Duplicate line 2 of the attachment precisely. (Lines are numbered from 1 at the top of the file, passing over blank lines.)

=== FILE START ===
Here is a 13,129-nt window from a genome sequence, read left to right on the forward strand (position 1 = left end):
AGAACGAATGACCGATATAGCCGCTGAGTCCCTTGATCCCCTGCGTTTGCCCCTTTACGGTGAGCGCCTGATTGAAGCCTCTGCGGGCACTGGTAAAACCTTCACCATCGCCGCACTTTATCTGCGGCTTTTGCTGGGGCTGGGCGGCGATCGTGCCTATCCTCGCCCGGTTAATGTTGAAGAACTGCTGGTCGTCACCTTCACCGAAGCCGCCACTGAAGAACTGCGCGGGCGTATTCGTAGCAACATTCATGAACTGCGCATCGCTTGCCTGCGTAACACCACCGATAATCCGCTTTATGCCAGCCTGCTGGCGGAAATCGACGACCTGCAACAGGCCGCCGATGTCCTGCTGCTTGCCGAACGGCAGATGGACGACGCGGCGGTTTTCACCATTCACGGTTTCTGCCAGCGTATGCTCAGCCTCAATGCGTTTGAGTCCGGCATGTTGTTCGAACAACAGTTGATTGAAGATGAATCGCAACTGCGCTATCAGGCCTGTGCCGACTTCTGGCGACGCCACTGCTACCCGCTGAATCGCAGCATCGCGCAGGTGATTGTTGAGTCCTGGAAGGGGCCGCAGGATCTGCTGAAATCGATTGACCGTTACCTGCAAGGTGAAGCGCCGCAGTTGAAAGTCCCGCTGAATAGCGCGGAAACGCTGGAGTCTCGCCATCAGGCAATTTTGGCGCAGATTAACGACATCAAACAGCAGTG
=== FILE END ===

AGAACGAATGACCGATATAGCCGCTGAGTCCCTTGATCCCCTGCGTTTGCCCCTTTACGGTGAGCGCCTGATTGAAGCCTCTGCGGGCACTGGTAAAACCTTCACCATCGCCGCACTTTATCTGCGGCTTTTGCTGGGGCTGGGCGGCGATCGTGCCTATCCTCGCCCGGTTAATGTTGAAGAACTGCTGGTCGTCACCTTCACCGAAGCCGCCACTGAAGAACTGCGCGGGCGTATTCGTAGCAACATTCATGAACTGCGCATCGCTTGCCTGCGTAACACCACCGATAATCCGCTTTATGCCAGCCTGCTGGCGGAAATCGACGACCTGCAACAGGCCGCCGATGTCCTGCTGCTTGCCGAACGGCAGATGGACGACGCGGCGGTTTTCACCATTCACGGTTTCTGCCAGCGTATGCTCAGCCTCAATGCGTTTGAGTCCGGCATGTTGTTCGAACAACAGTTGATTGAAGATGAATCGCAACTGCGCTATCAGGCCTGTGCCGACTTCTGGCGACGCCACTGCTACCCGCTGAATCGCAGCATCGCGCAGGTGATTGTTGAGTCCTGGAAGGGGCCGCAGGATCTGCTGAAATCGATTGACCGTTACCTGCAAGGTGAAGCGCCGCAGTTGAAAGTCCCGCTGAATAGCGCGGAAACGCTGGAGTCTCGCCATCAGGCAATTTTGGCGCAGATTAACGACATCAAACAGCAGTG